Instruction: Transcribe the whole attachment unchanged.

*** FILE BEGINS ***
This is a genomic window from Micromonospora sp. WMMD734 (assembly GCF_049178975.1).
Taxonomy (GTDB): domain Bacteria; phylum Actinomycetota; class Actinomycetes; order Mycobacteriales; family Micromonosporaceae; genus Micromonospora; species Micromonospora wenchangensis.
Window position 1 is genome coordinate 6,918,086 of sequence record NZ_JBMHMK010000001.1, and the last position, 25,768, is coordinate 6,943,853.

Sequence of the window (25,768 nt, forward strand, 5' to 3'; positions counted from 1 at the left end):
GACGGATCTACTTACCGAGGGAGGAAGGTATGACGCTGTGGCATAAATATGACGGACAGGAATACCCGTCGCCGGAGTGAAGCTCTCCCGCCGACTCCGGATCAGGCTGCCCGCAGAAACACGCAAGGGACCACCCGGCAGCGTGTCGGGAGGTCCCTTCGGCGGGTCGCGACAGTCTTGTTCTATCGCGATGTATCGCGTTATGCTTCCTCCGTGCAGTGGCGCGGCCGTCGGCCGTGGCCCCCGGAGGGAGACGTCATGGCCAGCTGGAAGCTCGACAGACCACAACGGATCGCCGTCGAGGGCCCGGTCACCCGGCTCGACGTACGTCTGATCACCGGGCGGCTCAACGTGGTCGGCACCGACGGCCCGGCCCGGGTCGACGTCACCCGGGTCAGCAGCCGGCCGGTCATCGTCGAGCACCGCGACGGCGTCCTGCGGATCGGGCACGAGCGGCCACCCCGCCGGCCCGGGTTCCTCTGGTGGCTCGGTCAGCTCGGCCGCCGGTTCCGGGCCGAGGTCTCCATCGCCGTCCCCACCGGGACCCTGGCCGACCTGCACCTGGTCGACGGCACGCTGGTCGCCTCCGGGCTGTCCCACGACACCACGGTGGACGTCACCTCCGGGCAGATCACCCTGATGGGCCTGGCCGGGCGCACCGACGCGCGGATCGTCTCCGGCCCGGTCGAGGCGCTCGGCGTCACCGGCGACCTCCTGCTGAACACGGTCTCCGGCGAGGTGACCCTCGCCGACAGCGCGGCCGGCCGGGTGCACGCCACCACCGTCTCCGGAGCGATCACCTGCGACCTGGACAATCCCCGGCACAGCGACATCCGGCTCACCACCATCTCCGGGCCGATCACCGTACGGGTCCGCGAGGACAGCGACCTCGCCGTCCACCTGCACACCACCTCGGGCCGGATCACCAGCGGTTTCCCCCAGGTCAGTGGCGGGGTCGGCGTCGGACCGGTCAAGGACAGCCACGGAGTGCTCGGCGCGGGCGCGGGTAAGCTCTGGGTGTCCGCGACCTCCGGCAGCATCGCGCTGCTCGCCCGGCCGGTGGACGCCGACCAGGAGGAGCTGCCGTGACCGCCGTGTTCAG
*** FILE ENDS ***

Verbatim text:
This is a genomic window from Micromonospora sp. WMMD734 (assembly GCF_049178975.1).
Taxonomy (GTDB): domain Bacteria; phylum Actinomycetota; class Actinomycetes; order Mycobacteriales; family Micromonosporaceae; genus Micromonospora; species Micromonospora wenchangensis.
Window position 1 is genome coordinate 6,918,086 of sequence record NZ_JBMHMK010000001.1, and the last position, 25,768, is coordinate 6,943,853.

Sequence of the window (25,768 nt, forward strand, 5' to 3'; positions counted from 1 at the left end):
GACGGATCTACTTACCGAGGGAGGAAGGTATGACGCTGTGGCATAAATATGACGGACAGGAATACCCGTCGCCGGAGTGAAGCTCTCCCGCCGACTCCGGATCAGGCTGCCCGCAGAAACACGCAAGGGACCACCCGGCAGCGTGTCGGGAGGTCCCTTCGGCGGGTCGCGACAGTCTTGTTCTATCGCGATGTATCGCGTTATGCTTCCTCCGTGCAGTGGCGCGGCCGTCGGCCGTGGCCCCCGGAGGGAGACGTCATGGCCAGCTGGAAGCTCGACAGACCACAACGGATCGCCGTCGAGGGCCCGGTCACCCGGCTCGACGTACGTCTGATCACCGGGCGGCTCAACGTGGTCGGCACCGACGGCCCGGCCCGGGTCGACGTCACCCGGGTCAGCAGCCGGCCGGTCATCGTCGAGCACCGCGACGGCGTCCTGCGGATCGGGCACGAGCGGCCACCCCGCCGGCCCGGGTTCCTCTGGTGGCTCGGTCAGCTCGGCCGCCGGTTCCGGGCCGAGGTCTCCATCGCCGTCCCCACCGGGACCCTGGCCGACCTGCACCTGGTCGACGGCACGCTGGTCGCCTCCGGGCTGTCCCACGACACCACGGTGGACGTCACCTCCGGGCAGATCACCCTGATGGGCCTGGCCGGGCGCACCGACGCGCGGATCGTCTCCGGCCCGGTCGAGGCGCTCGGCGTCACCGGCGACCTCCTGCTGAACACGGTCTCCGGCGAGGTGACCCTCGCCGACAGCGCGGCCGGCCGGGTGCACGCCACCACCGTCTCCGGAGCGATCACCTGCGACCTGGACAATCCCCGGCACAGCGACATCCGGCTCACCACCATCTCCGGGCCGATCACCGTACGGGTCCGCGAGGACAGCGACCTCGCCGTCCACCTGCACACCACCTCGGGCCGGATCACCAGCGGTTTCCCCCAGGTCAGTGGCGGGGTCGGCGTCGGACCGGTCAAGGACAGCCACGGAGTGCTCGGCGCGGGCGCGGGTAAGCTCTGGGTGTCCGCGACCTCCGGCAGCATCGCGCTGCTCGCCCGGCCGGTGGACGCCGACCAGGAGGAGCTGCCGTGACCGCCGTGTTCAG